Positive mental health for people with learning disabilities is aim of new report


There is evidence that the people with learning disabilities have a higher prevalence of mental health issues than those in the general population.

The rate of dementia is higher and people with Down syndrome are at particularly high risk of developing dementia, with a much earlier age of onset.

The most recent guide for commissioners identifies this higher prevalence. It pointed out thought that there was not a universally agreed commissioning model, but that commissioners in England should ensure a safe, appropriate, high quality service.

The Foundation for People with Learning Disabilities has been offering guidance and information on mental health needs in a recent series of publications. The most recent of these is a report designed to help promote positive mental health by offering information, case studies and real-life experiences and to share strategies for enhancing positive mental health.


What the researchers did was to work with an established reference group of people with learning disabilities who also experienced mental ill health to gather information.

They carried out a literature search and conducted a national survey to gather information on the current experiences of people with learning disabilities, their families, friends and staff when accessing support for their mental wellbeing.


What they found was that people with learning disabilities said that:

  • people did not see them – they just saw their learning disability
  • information provided was not accessible or in a format they could understand
  • when they felt down, they were not believed, listened to or supported
  • they wanted more control around their mental health
  • they had suggestions for what might help, such as a diary and information to explain what was happening to them, making it easier to talk to staff and tell the GP how they were feeling.
when people felt down they were often not believed listened to or supported

when people felt down they were often not believed listened to or supported

Family members and friends said that:

  • the biggest barrier to support was getting a GP to believe them or refer them to a specialist
  • long waits were detrimental to their son/daughter’s wellbeing
  • once psychological support was received, they found it valuable

Professionals said that:

  • more needed to be done to support the mental health needs of people with learning disabilities
  • GPs were key players and needed support in accessing mental health support
  • mental health services needed to make reasonable adjustments to ensure access
  • support during treatment and aftercare was crucial
  • better and more joint work was needed between mental health services.


There were a number of recommendations:

  1. Commissioners should ensure service providers complied with the Equality Act and the Mental Capacity Act through regular audits shared with the Health and Wellbeing Boards and Clinical Commissioning Groups (CCGs).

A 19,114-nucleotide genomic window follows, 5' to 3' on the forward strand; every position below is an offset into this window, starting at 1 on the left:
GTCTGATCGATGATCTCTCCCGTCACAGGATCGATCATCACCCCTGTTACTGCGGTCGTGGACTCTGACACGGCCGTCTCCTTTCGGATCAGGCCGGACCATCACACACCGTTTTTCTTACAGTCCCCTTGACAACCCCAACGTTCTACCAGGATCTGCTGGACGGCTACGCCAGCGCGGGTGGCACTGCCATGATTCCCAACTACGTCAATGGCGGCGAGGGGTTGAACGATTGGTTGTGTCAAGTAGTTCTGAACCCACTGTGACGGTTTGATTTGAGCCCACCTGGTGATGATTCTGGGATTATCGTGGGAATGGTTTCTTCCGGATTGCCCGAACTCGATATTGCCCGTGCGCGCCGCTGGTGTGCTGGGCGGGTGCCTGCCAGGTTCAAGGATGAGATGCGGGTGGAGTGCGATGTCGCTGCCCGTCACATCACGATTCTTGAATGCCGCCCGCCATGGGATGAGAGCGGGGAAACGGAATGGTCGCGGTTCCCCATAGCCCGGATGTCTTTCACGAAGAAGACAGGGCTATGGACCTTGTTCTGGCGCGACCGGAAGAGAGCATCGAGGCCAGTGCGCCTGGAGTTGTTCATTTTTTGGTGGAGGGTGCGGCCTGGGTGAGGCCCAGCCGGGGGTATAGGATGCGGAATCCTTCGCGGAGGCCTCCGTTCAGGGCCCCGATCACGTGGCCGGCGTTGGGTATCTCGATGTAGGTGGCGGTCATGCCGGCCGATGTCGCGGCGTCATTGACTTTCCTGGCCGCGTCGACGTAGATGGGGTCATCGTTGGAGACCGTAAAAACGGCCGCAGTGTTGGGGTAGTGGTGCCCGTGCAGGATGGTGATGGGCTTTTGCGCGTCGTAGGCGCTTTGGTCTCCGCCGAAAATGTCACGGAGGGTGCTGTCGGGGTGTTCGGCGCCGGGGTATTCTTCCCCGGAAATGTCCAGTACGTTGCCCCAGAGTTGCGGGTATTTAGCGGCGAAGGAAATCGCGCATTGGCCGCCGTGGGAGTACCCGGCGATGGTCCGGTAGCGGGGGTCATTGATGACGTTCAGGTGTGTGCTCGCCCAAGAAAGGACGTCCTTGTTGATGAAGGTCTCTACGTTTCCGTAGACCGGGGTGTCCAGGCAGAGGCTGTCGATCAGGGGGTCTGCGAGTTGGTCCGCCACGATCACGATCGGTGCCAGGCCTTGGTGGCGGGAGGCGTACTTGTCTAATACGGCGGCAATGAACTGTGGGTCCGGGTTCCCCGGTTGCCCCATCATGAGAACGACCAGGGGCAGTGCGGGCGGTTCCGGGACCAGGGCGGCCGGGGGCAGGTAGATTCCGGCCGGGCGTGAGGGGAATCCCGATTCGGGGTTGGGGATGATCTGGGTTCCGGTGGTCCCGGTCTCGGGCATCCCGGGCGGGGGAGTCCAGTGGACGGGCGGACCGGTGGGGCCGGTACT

2. CCGs should appoint a specialist learning disabilities clinical lead
  3. Compulsory modules on learning disability should be introduced for all health professionals, with direct experience of working with people with learning disabilities, and teaching offered by people with learning disabilities themselves
  4. GP practices should ensure they have identified all people with learning disabilities on their register and offer appropriate health checks
  5. NHS England should audit the roll-out of inclusive national mental health programmes such as Improving Access to Psychological Therapies (IAPT), dementia screening and information prescriptions
  6. Service providers should implement the Michael report recommendations
  7. Directors of social services to drive forward personalised support in appropriate community in accordance with the Winterbourne action plan
  8. NHS England to prepare detailed plans regarding appropriate adjustments, to support people with learning disabilities or autism to fully access a service.
  9. The Care Quality Commission (CQC) should require questions about reasonable adjustments and barriers to the provision of inclusive services to be included in all inspections (not just in inspections of specialist services)
Training to focus on how the mental health needs of people with learning disabilities can be better met

Training to focus on how the mental health needs of people with learning disabilities can be better met

Much has been written about inadequate disability awareness training for staff working in the NHS in relation to the support of people’s physical health and this report should add to the awareness of the need to also consider ways in which the mental health needs of people with learning disabilities can be better met.


Feeling Down, Improving the mental health of people with learning disabilities, Koulla Burke C, Foundation for People with Learning Disabilities


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John Northfield

After qualifying as a social worker, John worked in community learning disability teams before getting involved in a number of long-stay hospital closure programmes, working to develop individual plans for people moving into their own homes. He worked for BILD, helping to develop the Quality Network and was editorial lead for the NHS electronic library learning disabilities specialist collection. This led him to found the Learning Disabilities Elf site with Andre Tomlin as a way of making the evidence accessible to practitioners in health and social care. Most recently he has worked as part of Mencap's national quality team and also been involved in a number of national website developments, including the General Medical Council's learning disabilities site.

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